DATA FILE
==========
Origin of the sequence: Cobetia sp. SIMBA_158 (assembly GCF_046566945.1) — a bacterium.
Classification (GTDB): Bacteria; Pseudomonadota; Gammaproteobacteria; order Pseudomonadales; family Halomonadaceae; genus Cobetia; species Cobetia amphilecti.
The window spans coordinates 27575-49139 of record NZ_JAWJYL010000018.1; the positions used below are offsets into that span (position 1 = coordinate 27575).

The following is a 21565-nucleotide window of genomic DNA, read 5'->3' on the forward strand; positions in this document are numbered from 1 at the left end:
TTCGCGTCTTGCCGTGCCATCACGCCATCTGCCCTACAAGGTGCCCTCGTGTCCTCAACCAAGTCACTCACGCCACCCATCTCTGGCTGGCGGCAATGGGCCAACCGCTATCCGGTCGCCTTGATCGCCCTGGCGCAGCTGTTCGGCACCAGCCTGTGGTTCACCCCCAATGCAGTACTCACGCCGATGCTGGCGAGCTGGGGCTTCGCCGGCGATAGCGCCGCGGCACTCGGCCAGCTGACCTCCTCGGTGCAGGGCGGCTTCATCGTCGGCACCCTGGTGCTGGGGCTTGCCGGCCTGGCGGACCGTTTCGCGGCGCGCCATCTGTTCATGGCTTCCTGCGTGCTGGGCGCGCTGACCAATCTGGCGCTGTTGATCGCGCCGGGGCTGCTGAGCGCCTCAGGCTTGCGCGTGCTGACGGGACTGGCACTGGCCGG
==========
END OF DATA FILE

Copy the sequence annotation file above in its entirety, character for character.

Origin of the sequence: Cobetia sp. SIMBA_158 (assembly GCF_046566945.1) — a bacterium.
Classification (GTDB): Bacteria; Pseudomonadota; Gammaproteobacteria; order Pseudomonadales; family Halomonadaceae; genus Cobetia; species Cobetia amphilecti.
The window spans coordinates 27575-49139 of record NZ_JAWJYL010000018.1; the positions used below are offsets into that span (position 1 = coordinate 27575).

The following is a 21565-nucleotide window of genomic DNA, read 5'->3' on the forward strand; positions in this document are numbered from 1 at the left end:
TTCGCGTCTTGCCGTGCCATCACGCCATCTGCCCTACAAGGTGCCCTCGTGTCCTCAACCAAGTCACTCACGCCACCCATCTCTGGCTGGCGGCAATGGGCCAACCGCTATCCGGTCGCCTTGATCGCCCTGGCGCAGCTGTTCGGCACCAGCCTGTGGTTCACCCCCAATGCAGTACTCACGCCGATGCTGGCGAGCTGGGGCTTCGCCGGCGATAGCGCCGCGGCACTCGGCCAGCTGACCTCCTCGGTGCAGGGCGGCTTCATCGTCGGCACCCTGGTGCTGGGGCTTGCCGGCCTGGCGGACCGTTTCGCGGCGCGCCATCTGTTCATGGCTTCCTGCGTGCTGGGCGCGCTGACCAATCTGGCGCTGTTGATCGCGCCGGGGCTGCTGAGCGCCTCAGGCTTGCGCGTGCTGACGGGACTGGCACTGGCCGG